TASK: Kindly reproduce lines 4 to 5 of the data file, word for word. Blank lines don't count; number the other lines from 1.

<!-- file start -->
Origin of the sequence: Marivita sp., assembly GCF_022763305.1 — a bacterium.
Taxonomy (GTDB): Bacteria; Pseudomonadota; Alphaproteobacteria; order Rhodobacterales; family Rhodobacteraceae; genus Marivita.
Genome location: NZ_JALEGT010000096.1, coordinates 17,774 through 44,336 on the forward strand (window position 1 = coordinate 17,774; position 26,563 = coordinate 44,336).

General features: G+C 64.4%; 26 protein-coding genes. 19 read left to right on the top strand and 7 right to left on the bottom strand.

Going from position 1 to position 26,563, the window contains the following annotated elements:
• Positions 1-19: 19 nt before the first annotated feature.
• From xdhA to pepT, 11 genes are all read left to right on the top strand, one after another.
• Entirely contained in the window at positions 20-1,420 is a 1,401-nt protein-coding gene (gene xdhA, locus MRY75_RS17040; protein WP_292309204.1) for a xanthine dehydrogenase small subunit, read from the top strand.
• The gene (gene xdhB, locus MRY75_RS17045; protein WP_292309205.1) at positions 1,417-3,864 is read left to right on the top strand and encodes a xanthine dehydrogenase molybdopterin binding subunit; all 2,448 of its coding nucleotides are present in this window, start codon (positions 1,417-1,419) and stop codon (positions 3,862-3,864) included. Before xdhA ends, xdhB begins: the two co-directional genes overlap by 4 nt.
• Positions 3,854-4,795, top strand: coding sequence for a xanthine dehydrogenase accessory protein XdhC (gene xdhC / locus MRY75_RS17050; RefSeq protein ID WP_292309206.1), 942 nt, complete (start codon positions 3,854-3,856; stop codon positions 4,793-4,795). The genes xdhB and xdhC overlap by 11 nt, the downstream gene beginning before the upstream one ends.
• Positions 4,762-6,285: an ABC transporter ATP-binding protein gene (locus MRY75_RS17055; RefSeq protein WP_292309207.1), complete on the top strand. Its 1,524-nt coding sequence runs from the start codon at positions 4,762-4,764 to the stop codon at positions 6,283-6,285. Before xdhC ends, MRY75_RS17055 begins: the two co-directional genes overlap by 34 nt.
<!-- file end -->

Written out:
General features: G+C 64.4%; 26 protein-coding genes. 19 read left to right on the top strand and 7 right to left on the bottom strand.

Going from position 1 to position 26,563, the window contains the following annotated elements: